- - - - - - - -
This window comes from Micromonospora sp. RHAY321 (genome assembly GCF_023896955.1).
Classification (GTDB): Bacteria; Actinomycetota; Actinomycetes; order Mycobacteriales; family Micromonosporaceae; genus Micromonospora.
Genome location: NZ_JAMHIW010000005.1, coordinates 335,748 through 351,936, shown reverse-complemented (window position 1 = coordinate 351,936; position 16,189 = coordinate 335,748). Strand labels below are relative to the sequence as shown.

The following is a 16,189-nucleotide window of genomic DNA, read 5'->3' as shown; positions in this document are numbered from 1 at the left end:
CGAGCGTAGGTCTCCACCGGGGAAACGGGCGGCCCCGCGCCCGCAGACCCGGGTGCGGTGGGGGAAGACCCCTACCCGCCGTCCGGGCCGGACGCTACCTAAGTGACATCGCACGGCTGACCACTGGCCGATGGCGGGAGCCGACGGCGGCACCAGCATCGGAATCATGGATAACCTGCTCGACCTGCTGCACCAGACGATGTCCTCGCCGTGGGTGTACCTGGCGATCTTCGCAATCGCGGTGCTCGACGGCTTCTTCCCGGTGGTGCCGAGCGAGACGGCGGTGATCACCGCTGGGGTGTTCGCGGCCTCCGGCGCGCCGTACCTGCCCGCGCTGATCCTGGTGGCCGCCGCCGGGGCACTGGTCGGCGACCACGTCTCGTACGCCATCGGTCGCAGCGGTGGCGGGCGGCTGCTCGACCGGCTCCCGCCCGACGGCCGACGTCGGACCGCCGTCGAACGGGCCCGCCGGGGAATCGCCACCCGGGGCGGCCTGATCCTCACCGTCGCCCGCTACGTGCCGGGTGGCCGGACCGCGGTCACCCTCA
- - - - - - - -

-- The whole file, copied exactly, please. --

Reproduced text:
This window comes from Micromonospora sp. RHAY321 (genome assembly GCF_023896955.1).
Classification (GTDB): Bacteria; Actinomycetota; Actinomycetes; order Mycobacteriales; family Micromonosporaceae; genus Micromonospora.
Genome location: NZ_JAMHIW010000005.1, coordinates 335,748 through 351,936, shown reverse-complemented (window position 1 = coordinate 351,936; position 16,189 = coordinate 335,748). Strand labels below are relative to the sequence as shown.

The following is a 16,189-nucleotide window of genomic DNA, read 5'->3' as shown; positions in this document are numbered from 1 at the left end:
CGAGCGTAGGTCTCCACCGGGGAAACGGGCGGCCCCGCGCCCGCAGACCCGGGTGCGGTGGGGGAAGACCCCTACCCGCCGTCCGGGCCGGACGCTACCTAAGTGACATCGCACGGCTGACCACTGGCCGATGGCGGGAGCCGACGGCGGCACCAGCATCGGAATCATGGATAACCTGCTCGACCTGCTGCACCAGACGATGTCCTCGCCGTGGGTGTACCTGGCGATCTTCGCAATCGCGGTGCTCGACGGCTTCTTCCCGGTGGTGCCGAGCGAGACGGCGGTGATCACCGCTGGGGTGTTCGCGGCCTCCGGCGCGCCGTACCTGCCCGCGCTGATCCTGGTGGCCGCCGCCGGGGCACTGGTCGGCGACCACGTCTCGTACGCCATCGGTCGCAGCGGTGGCGGGCGGCTGCTCGACCGGCTCCCGCCCGACGGCCGACGTCGGACCGCCGTCGAACGGGCCCGCCGGGGAATCGCCACCCGGGGCGGCCTGATCCTCACCGTCGCCCGCTACGTGCCGGGTGGCCGGACCGCGGTCACCCTCA